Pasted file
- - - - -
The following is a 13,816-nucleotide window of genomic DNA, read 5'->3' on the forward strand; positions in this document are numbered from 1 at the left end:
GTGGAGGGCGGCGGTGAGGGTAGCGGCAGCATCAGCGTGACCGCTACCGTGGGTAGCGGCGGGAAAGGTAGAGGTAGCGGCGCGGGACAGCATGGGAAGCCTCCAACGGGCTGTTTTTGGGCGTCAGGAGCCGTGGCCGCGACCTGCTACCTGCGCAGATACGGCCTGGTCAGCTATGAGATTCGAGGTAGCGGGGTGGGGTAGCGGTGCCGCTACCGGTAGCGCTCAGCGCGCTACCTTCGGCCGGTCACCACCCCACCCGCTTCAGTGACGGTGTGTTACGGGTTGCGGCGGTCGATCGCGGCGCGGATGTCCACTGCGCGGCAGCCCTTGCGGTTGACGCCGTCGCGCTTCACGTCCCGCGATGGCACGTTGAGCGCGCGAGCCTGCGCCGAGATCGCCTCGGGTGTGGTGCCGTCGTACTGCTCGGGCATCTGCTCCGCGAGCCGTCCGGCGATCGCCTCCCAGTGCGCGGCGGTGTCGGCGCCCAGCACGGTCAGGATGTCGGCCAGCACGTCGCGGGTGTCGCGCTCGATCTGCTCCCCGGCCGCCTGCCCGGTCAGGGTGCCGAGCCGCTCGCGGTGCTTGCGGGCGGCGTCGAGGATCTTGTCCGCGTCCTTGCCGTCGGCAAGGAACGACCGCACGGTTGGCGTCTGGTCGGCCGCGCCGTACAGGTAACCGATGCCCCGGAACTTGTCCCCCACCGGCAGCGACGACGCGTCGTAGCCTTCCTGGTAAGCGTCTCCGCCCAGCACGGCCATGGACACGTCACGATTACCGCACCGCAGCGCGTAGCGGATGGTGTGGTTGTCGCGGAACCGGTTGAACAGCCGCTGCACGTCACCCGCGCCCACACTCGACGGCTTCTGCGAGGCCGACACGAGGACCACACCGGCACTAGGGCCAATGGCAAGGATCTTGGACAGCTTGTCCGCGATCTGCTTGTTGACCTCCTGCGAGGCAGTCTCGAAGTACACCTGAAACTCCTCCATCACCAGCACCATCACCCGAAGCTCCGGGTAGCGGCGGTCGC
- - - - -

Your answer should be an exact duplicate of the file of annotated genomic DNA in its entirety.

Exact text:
The following is a 13,816-nucleotide window of genomic DNA, read 5'->3' on the forward strand; positions in this document are numbered from 1 at the left end:
GTGGAGGGCGGCGGTGAGGGTAGCGGCAGCATCAGCGTGACCGCTACCGTGGGTAGCGGCGGGAAAGGTAGAGGTAGCGGCGCGGGACAGCATGGGAAGCCTCCAACGGGCTGTTTTTGGGCGTCAGGAGCCGTGGCCGCGACCTGCTACCTGCGCAGATACGGCCTGGTCAGCTATGAGATTCGAGGTAGCGGGGTGGGGTAGCGGTGCCGCTACCGGTAGCGCTCAGCGCGCTACCTTCGGCCGGTCACCACCCCACCCGCTTCAGTGACGGTGTGTTACGGGTTGCGGCGGTCGATCGCGGCGCGGATGTCCACTGCGCGGCAGCCCTTGCGGTTGACGCCGTCGCGCTTCACGTCCCGCGATGGCACGTTGAGCGCGCGAGCCTGCGCCGAGATCGCCTCGGGTGTGGTGCCGTCGTACTGCTCGGGCATCTGCTCCGCGAGCCGTCCGGCGATCGCCTCCCAGTGCGCGGCGGTGTCGGCGCCCAGCACGGTCAGGATGTCGGCCAGCACGTCGCGGGTGTCGCGCTCGATCTGCTCCCCGGCCGCCTGCCCGGTCAGGGTGCCGAGCCGCTCGCGGTGCTTGCGGGCGGCGTCGAGGATCTTGTCCGCGTCCTTGCCGTCGGCAAGGAACGACCGCACGGTTGGCGTCTGGTCGGCCGCGCCGTACAGGTAACCGATGCCCCGGAACTTGTCCCCCACCGGCAGCGACGACGCGTCGTAGCCTTCCTGGTAAGCGTCTCCGCCCAGCACGGCCATGGACACGTCACGATTACCGCACCGCAGCGCGTAGCGGATGGTGTGGTTGTCGCGGAACCGGTTGAACAGCCGCTGCACGTCACCCGCGCCCACACTCGACGGCTTCTGCGAGGCCGACACGAGGACCACACCGGCACTAGGGCCAATGGCAAGGATCTTGGACAGCTTGTCCGCGATCTGCTTGTTGACCTCCTGCGAGGCAGTCTCGAAGTACACCTGAAACTCCTCCATCACCAGCACCATCACCCGAAGCTCCGGGTAGCGGCGGTCGC